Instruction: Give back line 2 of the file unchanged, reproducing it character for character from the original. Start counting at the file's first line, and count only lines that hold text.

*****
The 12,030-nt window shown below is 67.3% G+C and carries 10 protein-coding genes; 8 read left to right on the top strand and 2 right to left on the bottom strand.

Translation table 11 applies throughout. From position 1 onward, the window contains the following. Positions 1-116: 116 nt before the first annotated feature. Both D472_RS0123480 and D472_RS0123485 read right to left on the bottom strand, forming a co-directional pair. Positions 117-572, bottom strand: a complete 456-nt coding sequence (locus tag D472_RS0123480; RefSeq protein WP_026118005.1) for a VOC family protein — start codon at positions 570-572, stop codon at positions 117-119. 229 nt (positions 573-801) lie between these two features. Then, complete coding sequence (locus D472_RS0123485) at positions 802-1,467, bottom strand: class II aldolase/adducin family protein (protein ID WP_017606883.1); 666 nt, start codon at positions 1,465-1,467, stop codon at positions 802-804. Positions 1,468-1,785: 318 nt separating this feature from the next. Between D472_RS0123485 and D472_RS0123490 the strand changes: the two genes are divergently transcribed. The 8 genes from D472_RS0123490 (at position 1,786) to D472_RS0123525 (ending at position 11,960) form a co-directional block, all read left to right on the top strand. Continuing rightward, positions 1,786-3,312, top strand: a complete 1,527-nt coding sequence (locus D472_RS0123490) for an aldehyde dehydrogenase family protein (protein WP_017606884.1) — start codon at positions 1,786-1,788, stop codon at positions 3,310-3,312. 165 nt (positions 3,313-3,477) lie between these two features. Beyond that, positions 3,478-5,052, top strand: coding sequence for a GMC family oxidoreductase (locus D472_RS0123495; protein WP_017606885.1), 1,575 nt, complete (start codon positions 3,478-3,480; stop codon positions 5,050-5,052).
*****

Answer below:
Translation table 11 applies throughout. From position 1 onward, the window contains the following. Positions 1-116: 116 nt before the first annotated feature. Both D472_RS0123480 and D472_RS0123485 read right to left on the bottom strand, forming a co-directional pair. Positions 117-572, bottom strand: a complete 456-nt coding sequence (locus tag D472_RS0123480; RefSeq protein WP_026118005.1) for a VOC family protein — start codon at positions 570-572, stop codon at positions 117-119. 229 nt (positions 573-801) lie between these two features. Then, complete coding sequence (locus D472_RS0123485) at positions 802-1,467, bottom strand: class II aldolase/adducin family protein (protein ID WP_017606883.1); 666 nt, start codon at positions 1,465-1,467, stop codon at positions 802-804. Positions 1,468-1,785: 318 nt separating this feature from the next. Between D472_RS0123485 and D472_RS0123490 the strand changes: the two genes are divergently transcribed. The 8 genes from D472_RS0123490 (at position 1,786) to D472_RS0123525 (ending at position 11,960) form a co-directional block, all read left to right on the top strand. Continuing rightward, positions 1,786-3,312, top strand: a complete 1,527-nt coding sequence (locus D472_RS0123490) for an aldehyde dehydrogenase family protein (protein WP_017606884.1) — start codon at positions 1,786-1,788, stop codon at positions 3,310-3,312. 165 nt (positions 3,313-3,477) lie between these two features. Beyond that, positions 3,478-5,052, top strand: coding sequence for a GMC family oxidoreductase (locus D472_RS0123495; protein WP_017606885.1), 1,575 nt, complete (start codon positions 3,478-3,480; stop codon positions 5,050-5,052).